(Reuters) - Fertilizer sales look to slide through the rest of the year, U.S. producer Mosaic Co (MOS.N) said on Tuesday, as greater shipments into key markets by rivals in Belarus and China boost competition.
The world's largest producer of finished phosphate products reported a bigger-than-expected quarterly profit, helped by cost-cutting.
Fertilizer prices have fallen as the strong U.S. dollar makes phosphate and potash more expensive in export markets such as Brazil and India.
At the same time, Chinese companies have boosted phosphate exports to India while state-owned fertilizer company Belaruskali earlier this year shipped a "disrupting" amount of potash into Mosaic's U.S. backyard, Chief Executive Joc O'Rourke said in an interview.
Mosaic said its sales of phosphate and potash dipped in the third quarter and look lower for the current fourth quarter. But globally, Mosaic predicts record-high phosphate shipments this year and next, and potash sales by all sellers combined to finish 2015 with the second-highest total ever.
O'Rourke, who took the top job in August, said he is "not particularly concerned" about losing market share.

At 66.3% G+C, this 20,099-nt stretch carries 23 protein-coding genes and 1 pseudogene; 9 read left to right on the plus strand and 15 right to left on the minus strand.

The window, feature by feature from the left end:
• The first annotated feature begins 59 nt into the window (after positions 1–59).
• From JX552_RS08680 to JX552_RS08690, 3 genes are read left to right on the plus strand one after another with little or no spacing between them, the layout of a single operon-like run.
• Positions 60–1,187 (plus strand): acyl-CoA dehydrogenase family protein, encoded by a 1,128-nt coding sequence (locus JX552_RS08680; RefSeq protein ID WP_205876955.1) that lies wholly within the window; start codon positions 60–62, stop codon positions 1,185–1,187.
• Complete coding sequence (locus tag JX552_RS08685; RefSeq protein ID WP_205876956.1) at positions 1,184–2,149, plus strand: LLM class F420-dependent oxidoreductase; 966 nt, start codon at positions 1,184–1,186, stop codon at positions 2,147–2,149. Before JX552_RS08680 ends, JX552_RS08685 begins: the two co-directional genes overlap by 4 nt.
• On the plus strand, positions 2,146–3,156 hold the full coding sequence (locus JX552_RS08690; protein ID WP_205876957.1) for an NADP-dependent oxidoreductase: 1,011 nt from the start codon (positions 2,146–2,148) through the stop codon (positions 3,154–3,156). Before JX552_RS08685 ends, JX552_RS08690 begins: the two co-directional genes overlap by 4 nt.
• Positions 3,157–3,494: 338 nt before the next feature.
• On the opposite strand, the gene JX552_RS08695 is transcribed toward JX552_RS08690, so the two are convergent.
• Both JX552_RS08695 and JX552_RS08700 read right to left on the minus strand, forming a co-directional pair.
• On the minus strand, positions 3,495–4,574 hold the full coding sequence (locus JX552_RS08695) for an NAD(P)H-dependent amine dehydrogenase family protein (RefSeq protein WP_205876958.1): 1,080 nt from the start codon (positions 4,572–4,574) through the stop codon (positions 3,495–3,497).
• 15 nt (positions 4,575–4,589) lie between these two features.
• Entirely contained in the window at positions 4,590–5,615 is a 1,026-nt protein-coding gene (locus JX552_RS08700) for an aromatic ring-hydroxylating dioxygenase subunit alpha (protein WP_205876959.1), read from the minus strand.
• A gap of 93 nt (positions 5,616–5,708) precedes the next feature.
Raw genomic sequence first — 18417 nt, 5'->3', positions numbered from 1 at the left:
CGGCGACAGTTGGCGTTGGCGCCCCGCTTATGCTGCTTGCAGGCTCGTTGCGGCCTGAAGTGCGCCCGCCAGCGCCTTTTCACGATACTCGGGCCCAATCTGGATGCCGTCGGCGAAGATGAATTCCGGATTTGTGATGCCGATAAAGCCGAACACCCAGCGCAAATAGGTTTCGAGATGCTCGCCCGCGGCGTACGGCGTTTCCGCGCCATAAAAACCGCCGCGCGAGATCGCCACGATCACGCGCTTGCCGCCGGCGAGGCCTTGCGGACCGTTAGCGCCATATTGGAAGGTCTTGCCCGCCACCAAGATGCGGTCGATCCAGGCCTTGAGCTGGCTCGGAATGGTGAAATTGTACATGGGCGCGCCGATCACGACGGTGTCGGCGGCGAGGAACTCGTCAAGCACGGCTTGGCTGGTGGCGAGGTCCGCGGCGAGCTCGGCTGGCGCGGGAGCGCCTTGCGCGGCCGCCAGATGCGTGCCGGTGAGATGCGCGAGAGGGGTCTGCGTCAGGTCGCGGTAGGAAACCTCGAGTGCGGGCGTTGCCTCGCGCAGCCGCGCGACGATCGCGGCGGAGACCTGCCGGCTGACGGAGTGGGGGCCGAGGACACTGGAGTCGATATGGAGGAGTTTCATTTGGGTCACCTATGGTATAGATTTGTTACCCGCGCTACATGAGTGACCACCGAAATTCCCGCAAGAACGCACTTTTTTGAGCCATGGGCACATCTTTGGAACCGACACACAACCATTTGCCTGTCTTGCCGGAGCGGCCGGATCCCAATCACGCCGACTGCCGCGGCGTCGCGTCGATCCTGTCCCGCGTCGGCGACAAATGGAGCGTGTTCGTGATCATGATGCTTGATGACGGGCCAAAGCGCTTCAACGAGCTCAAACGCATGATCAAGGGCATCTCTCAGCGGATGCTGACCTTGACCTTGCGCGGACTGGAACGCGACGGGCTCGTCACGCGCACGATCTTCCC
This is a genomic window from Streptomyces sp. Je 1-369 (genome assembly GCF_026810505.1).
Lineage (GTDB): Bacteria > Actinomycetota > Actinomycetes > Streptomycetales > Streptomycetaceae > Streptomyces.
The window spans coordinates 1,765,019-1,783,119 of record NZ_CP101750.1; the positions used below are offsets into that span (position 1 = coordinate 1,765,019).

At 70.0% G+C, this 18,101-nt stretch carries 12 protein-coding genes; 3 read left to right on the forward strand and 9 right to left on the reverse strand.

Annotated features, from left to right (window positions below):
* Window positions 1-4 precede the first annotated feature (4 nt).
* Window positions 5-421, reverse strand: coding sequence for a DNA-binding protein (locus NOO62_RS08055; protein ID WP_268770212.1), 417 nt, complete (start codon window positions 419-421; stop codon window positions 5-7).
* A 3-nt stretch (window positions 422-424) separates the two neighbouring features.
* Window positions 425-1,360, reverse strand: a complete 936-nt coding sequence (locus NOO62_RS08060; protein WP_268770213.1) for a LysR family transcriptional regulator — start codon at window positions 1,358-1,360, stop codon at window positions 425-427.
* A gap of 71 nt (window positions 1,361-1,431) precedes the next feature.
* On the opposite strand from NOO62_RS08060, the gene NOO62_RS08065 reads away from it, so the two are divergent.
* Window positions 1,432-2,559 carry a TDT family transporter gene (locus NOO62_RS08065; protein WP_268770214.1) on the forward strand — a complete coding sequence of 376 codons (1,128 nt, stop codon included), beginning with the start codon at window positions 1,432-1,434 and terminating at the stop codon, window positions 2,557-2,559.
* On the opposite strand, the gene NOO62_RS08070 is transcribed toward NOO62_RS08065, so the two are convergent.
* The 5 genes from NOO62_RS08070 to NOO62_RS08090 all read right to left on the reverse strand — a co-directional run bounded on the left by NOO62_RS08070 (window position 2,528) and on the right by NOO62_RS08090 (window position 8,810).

"When you maximize value, there's certain business you walk away from because it's not giving you the return you want."
Mosaic, North America's second-biggest potash producer, has curbed its Canadian potash production twice in the past two months.
Excluding one-time items, Mosaic earned 62 cents per share in the third quarter, above the average analyst estimate of 53 cents, according to Thomson Reuters I/B/E/S.
Cost-cutting, share buybacks and a lower effective tax rate lifted Mosaic's adjusted earnings per share, Chief Financial Officer Rich Mack said.
The company is carrying out a five-year plan, announced in 2013, to cut $500 million in operating costs, including about 550 jobs.
Net earnings dropped nearly 21 percent to $160 million, or 45 cents per share, hurt by lower sales of phosphates and potash and a strong dollar.
Mosaic's net phosphates sales fell to $1 billion in the quarter from $1.1 billion a year earlier, while potash net sales dropped to $492 million from $593 million.
The Plymouth, Minnesota-based company's net sales fell 6.5 percent to $2.11 billion in the third quarter, below analysts' estimate of $2.33 billion.
Mosaic stock rose 3.6 percent in New York to $35.73. Up to Monday's close, Mosaic's shares had lost more than 21 percent in the past 12 months.
Reporting by Rod Nickel and Shubhankar Chakravorty; Editing by Saumyadeb Chakrabarty and Marguerita Choy